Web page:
The New Language of Qualitative Method

Wayne State University, Aug 2018

Susan Brown Eve

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The New Language of Qualitative Method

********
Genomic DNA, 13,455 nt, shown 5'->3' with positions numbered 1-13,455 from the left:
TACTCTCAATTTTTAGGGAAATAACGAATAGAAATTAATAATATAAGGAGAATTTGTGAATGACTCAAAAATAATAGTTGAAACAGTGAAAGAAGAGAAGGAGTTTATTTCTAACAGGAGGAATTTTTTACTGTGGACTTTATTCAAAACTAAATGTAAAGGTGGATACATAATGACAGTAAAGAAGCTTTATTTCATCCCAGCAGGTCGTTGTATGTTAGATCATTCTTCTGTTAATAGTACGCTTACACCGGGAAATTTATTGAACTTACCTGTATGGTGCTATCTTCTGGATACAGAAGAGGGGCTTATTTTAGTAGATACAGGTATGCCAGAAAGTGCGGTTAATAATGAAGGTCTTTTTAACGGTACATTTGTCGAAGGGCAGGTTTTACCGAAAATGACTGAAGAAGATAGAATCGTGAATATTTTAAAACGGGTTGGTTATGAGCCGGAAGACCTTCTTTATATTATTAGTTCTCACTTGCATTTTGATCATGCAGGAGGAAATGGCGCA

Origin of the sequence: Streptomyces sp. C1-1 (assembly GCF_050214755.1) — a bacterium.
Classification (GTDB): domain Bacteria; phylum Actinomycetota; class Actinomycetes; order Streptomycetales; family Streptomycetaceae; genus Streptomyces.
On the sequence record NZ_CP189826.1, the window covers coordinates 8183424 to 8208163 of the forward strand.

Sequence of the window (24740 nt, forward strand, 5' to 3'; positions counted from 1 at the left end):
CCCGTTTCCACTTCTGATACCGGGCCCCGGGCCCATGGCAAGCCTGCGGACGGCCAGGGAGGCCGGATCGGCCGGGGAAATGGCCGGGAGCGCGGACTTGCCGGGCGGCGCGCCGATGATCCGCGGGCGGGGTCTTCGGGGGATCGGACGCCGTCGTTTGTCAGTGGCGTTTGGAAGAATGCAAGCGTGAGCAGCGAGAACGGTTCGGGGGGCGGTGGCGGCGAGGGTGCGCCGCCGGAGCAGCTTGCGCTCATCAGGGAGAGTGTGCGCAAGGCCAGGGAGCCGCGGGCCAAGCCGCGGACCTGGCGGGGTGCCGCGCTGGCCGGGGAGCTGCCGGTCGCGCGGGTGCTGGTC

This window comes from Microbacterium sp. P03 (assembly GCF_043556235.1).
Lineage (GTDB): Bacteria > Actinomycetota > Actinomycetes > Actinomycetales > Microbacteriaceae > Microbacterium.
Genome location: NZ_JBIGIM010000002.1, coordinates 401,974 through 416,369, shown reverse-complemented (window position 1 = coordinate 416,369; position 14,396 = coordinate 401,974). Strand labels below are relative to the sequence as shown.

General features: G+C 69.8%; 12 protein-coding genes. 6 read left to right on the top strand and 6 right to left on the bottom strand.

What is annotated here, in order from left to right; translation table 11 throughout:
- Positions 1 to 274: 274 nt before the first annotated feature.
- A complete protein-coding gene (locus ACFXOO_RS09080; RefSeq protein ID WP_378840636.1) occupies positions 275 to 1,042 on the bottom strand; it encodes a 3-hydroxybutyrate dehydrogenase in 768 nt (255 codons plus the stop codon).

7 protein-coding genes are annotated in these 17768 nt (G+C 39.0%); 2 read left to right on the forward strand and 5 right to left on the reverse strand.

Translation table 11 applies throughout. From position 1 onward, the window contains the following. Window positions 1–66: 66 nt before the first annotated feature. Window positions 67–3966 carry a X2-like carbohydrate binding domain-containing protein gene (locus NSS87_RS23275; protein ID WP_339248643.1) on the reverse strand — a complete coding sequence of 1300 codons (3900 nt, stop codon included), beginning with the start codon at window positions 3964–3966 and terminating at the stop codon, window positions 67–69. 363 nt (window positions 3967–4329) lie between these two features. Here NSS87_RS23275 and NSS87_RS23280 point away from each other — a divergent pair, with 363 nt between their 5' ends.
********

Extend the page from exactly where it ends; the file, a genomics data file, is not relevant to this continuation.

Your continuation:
The N ew Language of Qualitative Method Susan Brown Eve 0 0 University of North Texas , USA - social and psychological impacts of contamination. There is much common resonance around themes such as local knowledge and lay epidemiology. Having offered the promise of Citizen Science as an alternative paradigm for science, Irwin waits to the last chapter to admit "there is no easy synthesis on offer which can replace enlightenment/modernist thinking." The volume is more reactive than proactive. The discussion of building sustainable futures is dominated by tales of failure rather than success, even in examining such important models as that of the European science shops or the Canadian MacKenzie River Pipeline Inquiry. Thus, as attractive as is Irwin's vision, one cannot but be disappointed by the sparse delivery on the promise of Citizen Science. Perhaps the paucity of positive and successful models is itself instructive, a challenge to the thesis that is not addressed. Lacking indications of practical success, Irwin is left to cite abstract notions about a "greener science" that asks of any application "which form of science is appropriate and in what relationship to other forms of knowledge." With the public as peer reviewers, this new science would become better able to address the ambiguities of the real world. Irwin's integration thus bridges the post-modernist critique of contamination with the socially transformative steps necessary to reach sustainability. This is a vision that I, for one, share, and, even absent claims for idealized applications and successes, Citizens Science correctly charts the direction that field experimentation, innovative practice, and environmental action research should urgently pursue. The New Language of Qualitative Method, by Jaber F. Gubrium and James A. Holstein. Oxford: Oxford University Press, 1997. 244 pp. ISBN 0-19509993-1 (cloth), 0-19-509994-X (pbk.) Susan Brown Eve University of North Texas The purpose of this book is to analyze the way the language of qualitative method relates to how researchers view and describe social life. The authors, Jaber Gubrium and James Holstein, describe the four most influential approaches to qualitative research in contemporary social science. These four approaches are naturalism, ethnomethodology, emotionalism, and postmodernism. Naturalism is defined as "...a way of knowing that locates meaningful reality in the immediate settings of people's daily affairs (p. 7)." Naturalists seek "...descriptions of people and interaction as they exist and unfold in their native order to understand what things mean to them (pp. 6-7)." Ethnomethodologists listen " naturally occurring conversation in order to discover how a sense of social order is created through talk and interaction. At the heart of the research is a deep concern for ordinary, everyday procedures and practices that society's members use to make their social experiences sensible, understandable, accountable and orderly (p. 7)." Emotionalism focuses on understanding the total man in his total environment (p. 9). To do that, requires ".. .open sharing and intimacy, affective develop true empathy and understanding. The goal is to capture, even reenact, the subject's experience and to describe that in full emotional color (p. 9)." Postmodernism is concerned with the growing awareness that there is a reflexive relationship between social reality and the methods used to study it; "...that research procedure constructs reality as much as it produces descriptions of it... This 'crisis of representation' has inspired a host of attempts to 'deconstruct' research to reveal its reality-constitutingpractices (pp. 9-10)." Each of these four major approaches is analyzed in separate chapters in the first part of the book and their differences are discussed in detail. In Part II, the authors show how the differences can be integrated using common characteristics of the four methods to create a "renewed language of qualitative method." The common characteristics include a skepticism toward common wisdom about social reality, a commitment to close scrutiny of the social world, a commitment to describe the "qualities," or understandings, of experience, a focus on the processes of social life, an appreciation for subjectivity, and a tolerance for the complexity of social reality. Differences in the methods have led researchers to emphasize different research questions. Naturalists focus on the what questions, ethnomethodologists focus on the how questions, emotionalists warn that naturalists and ethnomethodologists overrationalize the what and the how questions, and the postmodernists have focused on procedural issues in qualitative research as the central problem. In their "renewed language of qualitative method," the authors argue that interpretive practice, or reality construction, that is at the heart of qualitative research requires both artful interpretation — that is, a discussion of how human beings create reality — and conditional or substantive interpretation — that is, a description of the what of social experiences — using the technique of "analytic bracketing." Analytic bracketing refers to the process of moving back and forth between the what and the how questions, alternately describing each so that neither side is emphasized more than the other. This process lays the groundwork for approaching the why questions, "while remaining situated at the lived border of reality and representation (p. 211)." The book will be of interest to experienced qualitative researchers for its suggestions of ways in which the four major approaches can be used together BOOK REVIEWS 109 to provide a greater understanding of the "qualities" of social life. It will also be useful to researchers new to the field of qualitative techniques who are struggling to sort out the major divisions within the field of qualitative methods.